One thing I did early in 2018 was get new glasses. My prescription was more than overdue, and I was definitely noticing the change, both in sharpness while trying to take pictures and eye fatigue while reading. I probably shouldn’t have waited that long, but for reasons of laziness, I always seem to end up waiting a few months more than I should.
After I got my new glasses, though, I decided to try something that’s been on my back burner for a while. I grabbed my prescription, uploaded it to Warby Parker, and ordered myself a set of sunglasses and a backup pair for the car.
I’m seriously nearsighted. Not quite Mr. Magoo bad, but close: about +5.5, plus astigmatisms. I also have eyes that tend to run dry, and I’ve never stuck with contacts for very long. That means glasses are necessary for driving and if I break or lose them I’m screwed if I don’t have a spare pair. Typically I keep my N-1 pair in the car, and the N-2 pair in my desk, just in case, but there was enough change in my prescription this time around that I figured it wouldn’t hurt to have the spare in the car be current.
And sunglasses? I’m someone that has a love-hate relationship with them. Since I’m diabetic, I get my retinas checked for damage every two years, and the tech invariably nags me for not wearing them regularly. And this time, while getting the prescription dialed in, the doctor told me something I’d rather not have heard: he’s seeing the beginnings of what’s probably cataracts, which he says I may have to worry about in a decade. And, yes, he strongly suggested I should wear sunglasses outside regularly.
So, I can (eventually) take a hint, and I decided to try a pair of prescription sunglasses, at least for driving. So I fired up the Warby Parker web site, found some frames I thought I’d like and had them send off for evaluation.
The way this works is pretty simple: you can pick up to five pairs of glasses. They’ll ship them to you to try on in your home — I suppose you could do it in a coffee shop if you must — and see if you like them. If you do, you can upload a copy of a current prescription, ship back the frames, make the order and in about 10 days, you have glasses in your mailbox.
In my case, my prescription didn’t have the distance between my pupils listed so I had to do one more thing, which was take a picture with a credit card under my nose backward so they can see the stripe and compare it to the eyes.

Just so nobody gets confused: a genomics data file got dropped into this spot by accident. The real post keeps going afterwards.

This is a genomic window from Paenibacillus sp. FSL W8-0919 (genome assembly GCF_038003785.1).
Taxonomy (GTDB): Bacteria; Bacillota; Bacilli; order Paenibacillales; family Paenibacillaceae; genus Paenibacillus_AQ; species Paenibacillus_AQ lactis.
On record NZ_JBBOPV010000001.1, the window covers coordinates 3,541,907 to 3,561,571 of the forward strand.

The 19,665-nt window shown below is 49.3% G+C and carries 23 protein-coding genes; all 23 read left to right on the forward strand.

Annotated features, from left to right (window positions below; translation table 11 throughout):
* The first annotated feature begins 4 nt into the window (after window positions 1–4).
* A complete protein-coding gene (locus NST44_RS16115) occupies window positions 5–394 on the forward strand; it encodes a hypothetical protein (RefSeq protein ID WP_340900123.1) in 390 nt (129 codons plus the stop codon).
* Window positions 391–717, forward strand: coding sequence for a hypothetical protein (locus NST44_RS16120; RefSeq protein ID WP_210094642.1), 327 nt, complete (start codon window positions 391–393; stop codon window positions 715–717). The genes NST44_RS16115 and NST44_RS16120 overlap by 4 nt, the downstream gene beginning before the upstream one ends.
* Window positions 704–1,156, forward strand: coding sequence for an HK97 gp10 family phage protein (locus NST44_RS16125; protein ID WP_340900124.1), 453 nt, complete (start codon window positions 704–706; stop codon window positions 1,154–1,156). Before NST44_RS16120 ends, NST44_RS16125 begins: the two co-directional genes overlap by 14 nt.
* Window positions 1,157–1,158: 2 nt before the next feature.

And about a week later, they arrived. The sunglasses are, well, sunglasses. Aviator style with big lenses to cover the eyes (and lots of room for a progressive prescription). As far as I can tell, the prescription between it and the glasses I had done by the doctor match perfectly and I notice no difference, other than a potential minor different in pupil distance, and that I only noticed a little bit one day when I swapped from one to the other after a really long day in the field with long drives on both ends. But under most circumstances, they fit fine. The spare pair also fits fine and I could wear them full time if I needed to.
Cost? The sunglasses cost me about what my standard prescription pair cost, and a noticeable bit less than if I’d bought them together with my main pair. My spare pair less as well.
My final take on this? The process worked as easily and friction free as they advertise. The prices are good, the frames are quality and the lenses as well, and the same type you find elsewhere as well.
Would I use them for my primary pairs as well next time? probably.
Negatives? A number of their frames are supply limited so they won’t send them out, which arbitrarily limits the frames you can try out unless you go into one of their stores, so there were a couple of frames I wish I could have tried but couldn’t. Still, I found ones I was happy with without compromise.
Overall, I’m quite happy with the results. It’s easy to do with good quality at a decent price. Or pretty much what they say it will be. You don’t need to be a nerd to do this, either.
So, two thumbs up to Warby Parker. And now I can tell my eye people I’m actually following directions.